Edward ENNIS, Appellee and Cross–Appellant v. NORTH DAKOTA DEPARTMENT OF HUMAN SERVICES, Appellant and Cross–Appellee
-- August 30, 2012
Edward Ennis, self-represented, Ray, N.D., appellee and cross-appellant.Jeanne M. Steiner, Assistant Attorney General, Bismarck, N.D., for appellant and cross-appellee.
[¶ 1] The North Dakota Department of Human Services (“the Department”) appealed from a district court judgment reversing the Department's order determining Edward Ennis was ineligible for continued Supplemental Nutrition Assistance Program (“SNAP”) benefits. Ennis cross-appealed, challenging the district court's denial of his motion for costs. We reverse the judgment and reinstate the Department's final order denying further benefits.
[¶ 2] Ennis is self-employed. Since 2008, he has received food stamps, now designated as SNAP benefits, through Williams County Social Services (“the County”). Each year, the County recertified Ennis's eligibility for continued benefits by projecting his anticipated income for the upcoming year based upon his income as shown on his tax return for the prior year. In calculating Ennis's income for the prior year, the County deducted expenses Ennis incurred in producing that income.
[¶ 3] In April 2010, Ennis purchased a truck for $5,238 for use in his business. He paid for the truck in full and thus did not make ongoing payments. In March 2011, the County conducted a periodic recertification review to determine Ennis's continued eligibility for SNAP benefits. The County calculated his anticipated 2011 self-employment income based upon his actual 2010 self-employment income, without deducting the $5,238 expense for the truck. Based on this calculation, the County determined Ennis's anticipated 2011 income exceeded the income limit for SNAP benefits and issued a denial of benefits.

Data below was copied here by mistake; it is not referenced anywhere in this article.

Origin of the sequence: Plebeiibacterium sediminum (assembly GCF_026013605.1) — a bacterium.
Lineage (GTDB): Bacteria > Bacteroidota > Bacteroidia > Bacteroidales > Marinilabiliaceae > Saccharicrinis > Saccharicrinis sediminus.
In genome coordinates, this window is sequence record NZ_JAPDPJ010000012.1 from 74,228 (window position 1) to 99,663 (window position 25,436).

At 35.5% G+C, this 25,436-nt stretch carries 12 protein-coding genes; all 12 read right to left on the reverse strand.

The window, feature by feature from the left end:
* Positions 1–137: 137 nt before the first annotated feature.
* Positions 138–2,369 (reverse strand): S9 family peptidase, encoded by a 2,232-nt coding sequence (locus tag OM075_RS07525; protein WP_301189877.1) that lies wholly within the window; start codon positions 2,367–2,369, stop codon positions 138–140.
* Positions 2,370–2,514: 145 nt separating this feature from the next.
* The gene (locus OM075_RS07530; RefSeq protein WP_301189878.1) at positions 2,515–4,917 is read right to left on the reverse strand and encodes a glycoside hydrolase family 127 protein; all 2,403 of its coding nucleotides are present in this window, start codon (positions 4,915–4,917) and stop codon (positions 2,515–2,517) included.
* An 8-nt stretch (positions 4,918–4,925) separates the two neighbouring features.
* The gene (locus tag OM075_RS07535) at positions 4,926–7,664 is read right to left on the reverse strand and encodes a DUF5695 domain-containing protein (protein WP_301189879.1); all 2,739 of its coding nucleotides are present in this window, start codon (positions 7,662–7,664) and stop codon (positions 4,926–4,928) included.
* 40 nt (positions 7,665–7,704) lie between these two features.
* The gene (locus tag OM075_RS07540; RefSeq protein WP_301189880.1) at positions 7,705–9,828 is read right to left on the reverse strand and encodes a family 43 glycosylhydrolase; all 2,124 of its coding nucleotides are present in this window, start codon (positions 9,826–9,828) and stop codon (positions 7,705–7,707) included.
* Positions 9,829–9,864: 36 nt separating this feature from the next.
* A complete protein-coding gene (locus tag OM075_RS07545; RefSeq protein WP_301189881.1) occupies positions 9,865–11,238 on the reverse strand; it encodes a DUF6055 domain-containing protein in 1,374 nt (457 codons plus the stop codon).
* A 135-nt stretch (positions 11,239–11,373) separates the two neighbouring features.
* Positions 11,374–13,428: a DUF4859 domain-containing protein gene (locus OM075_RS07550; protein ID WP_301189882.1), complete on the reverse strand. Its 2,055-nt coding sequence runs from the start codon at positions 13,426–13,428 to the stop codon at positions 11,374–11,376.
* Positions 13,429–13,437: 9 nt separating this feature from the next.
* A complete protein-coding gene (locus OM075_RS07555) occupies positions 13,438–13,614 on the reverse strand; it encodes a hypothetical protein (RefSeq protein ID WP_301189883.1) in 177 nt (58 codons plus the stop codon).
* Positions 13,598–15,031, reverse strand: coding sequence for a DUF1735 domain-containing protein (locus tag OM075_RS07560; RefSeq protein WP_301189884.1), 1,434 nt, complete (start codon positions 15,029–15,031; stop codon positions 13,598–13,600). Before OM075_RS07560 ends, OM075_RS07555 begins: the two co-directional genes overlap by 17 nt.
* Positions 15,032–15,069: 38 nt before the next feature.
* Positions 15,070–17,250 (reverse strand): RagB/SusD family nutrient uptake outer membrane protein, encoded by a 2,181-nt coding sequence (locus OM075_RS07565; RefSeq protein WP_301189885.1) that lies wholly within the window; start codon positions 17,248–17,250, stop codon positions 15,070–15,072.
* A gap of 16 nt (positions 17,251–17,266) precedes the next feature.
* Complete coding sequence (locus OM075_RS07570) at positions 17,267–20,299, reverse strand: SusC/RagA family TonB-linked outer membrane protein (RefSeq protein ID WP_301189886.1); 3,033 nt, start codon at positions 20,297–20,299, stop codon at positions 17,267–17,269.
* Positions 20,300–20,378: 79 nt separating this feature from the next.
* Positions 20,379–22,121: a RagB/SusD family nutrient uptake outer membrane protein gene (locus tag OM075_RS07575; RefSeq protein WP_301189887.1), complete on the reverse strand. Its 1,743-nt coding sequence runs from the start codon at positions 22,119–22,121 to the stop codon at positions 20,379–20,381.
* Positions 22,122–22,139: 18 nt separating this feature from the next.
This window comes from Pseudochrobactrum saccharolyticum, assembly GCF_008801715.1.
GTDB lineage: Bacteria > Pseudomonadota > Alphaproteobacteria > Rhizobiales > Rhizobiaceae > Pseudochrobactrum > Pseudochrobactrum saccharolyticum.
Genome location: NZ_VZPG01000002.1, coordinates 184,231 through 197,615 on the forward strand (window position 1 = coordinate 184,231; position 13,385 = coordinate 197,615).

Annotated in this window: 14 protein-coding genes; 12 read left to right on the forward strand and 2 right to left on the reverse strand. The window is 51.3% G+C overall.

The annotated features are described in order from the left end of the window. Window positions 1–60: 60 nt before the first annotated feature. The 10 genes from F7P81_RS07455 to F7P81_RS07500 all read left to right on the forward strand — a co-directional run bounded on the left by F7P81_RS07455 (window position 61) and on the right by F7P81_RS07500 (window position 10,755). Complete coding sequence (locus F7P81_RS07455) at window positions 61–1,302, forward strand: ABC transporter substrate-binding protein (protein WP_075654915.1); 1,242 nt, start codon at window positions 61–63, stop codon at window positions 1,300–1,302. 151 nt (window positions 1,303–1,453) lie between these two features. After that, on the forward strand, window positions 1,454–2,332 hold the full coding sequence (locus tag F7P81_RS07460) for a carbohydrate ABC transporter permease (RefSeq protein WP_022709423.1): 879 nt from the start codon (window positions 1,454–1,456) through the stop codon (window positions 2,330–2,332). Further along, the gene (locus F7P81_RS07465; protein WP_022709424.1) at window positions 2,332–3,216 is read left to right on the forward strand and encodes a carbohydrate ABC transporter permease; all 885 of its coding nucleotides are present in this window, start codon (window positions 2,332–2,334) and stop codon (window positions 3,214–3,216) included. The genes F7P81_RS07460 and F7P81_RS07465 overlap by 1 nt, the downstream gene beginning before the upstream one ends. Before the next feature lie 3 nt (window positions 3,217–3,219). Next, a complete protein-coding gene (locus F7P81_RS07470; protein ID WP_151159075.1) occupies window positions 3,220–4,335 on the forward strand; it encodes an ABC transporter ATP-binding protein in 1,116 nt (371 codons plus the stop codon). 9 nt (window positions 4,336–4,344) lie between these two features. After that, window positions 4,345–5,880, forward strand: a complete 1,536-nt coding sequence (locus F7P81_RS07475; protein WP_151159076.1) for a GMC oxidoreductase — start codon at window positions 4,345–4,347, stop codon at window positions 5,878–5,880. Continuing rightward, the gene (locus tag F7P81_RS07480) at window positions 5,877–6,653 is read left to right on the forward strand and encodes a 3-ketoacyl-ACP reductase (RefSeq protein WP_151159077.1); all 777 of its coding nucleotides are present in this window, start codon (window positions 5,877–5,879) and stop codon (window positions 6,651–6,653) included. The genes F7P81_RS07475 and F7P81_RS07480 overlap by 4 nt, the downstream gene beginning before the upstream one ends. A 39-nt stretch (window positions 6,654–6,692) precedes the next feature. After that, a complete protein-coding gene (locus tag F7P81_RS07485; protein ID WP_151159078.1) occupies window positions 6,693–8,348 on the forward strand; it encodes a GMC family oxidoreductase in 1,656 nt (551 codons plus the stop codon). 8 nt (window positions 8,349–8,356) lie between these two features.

[¶ 4] Ennis appealed to the Department and requested a hearing. An administrative law judge (“ALJ”) issued recommended findings of fact, conclusions of law and order determining that the purchase price of the truck should have been deducted from Ennis's anticipated 2011 self-employment income and recommending that the County's denial of further benefits be reversed. The executive director of the Department disagreed with the ALJ's recommendation and issued amended findings, conclusions and final order affirming the County's determination that Ennis was not entitled to further SNAP benefits. Ennis appealed to the district court, which reversed the Department's final order and reinstated the recommended findings of the ALJ.
[¶ 5] The Department appealed, arguing it appropriately determined Ennis's one-time, nonrecurring expenditure to purchase the truck in 2010 should not be deducted when calculating his anticipated self-employment income for 2011. Ennis cross-appealed, arguing the district court erred in not awarding him costs under N.D .C.C. § 28–32–50(1).
[¶ 6] “When a decision of an administrative agency is appealed from the district court to this Court, we review the agency's decision and the record compiled before the agency.” Kaspari v. Olson, 2011 ND 124, ¶ 5, 799 N.W.2d 348. Under the Administrative Agencies Practice Act, N.D.C.C. ch. 28–32, courts exercise a limited review in appeals from an administrative agency's decision. Simons v. State, 2011 ND 190, ¶ 8, 803 N.W.2d 587; Kaspari, at ¶ 5. The district court under N.D.C.C. § 28–32–46, and this Court under N.D.C.C. § 28–32–49, must affirm a final order of an administrative agency unless:
“1. The order is not in accordance with the law.
2. The order is in violation of the constitutional rights of the appellant.
3. The provisions of this chapter have not been complied with in the proceedings before the agency.
4. The rules or procedure of the agency have not afforded the appellant a fair hearing.
5. The findings of fact made by the agency are not supported by a preponderance of the evidence.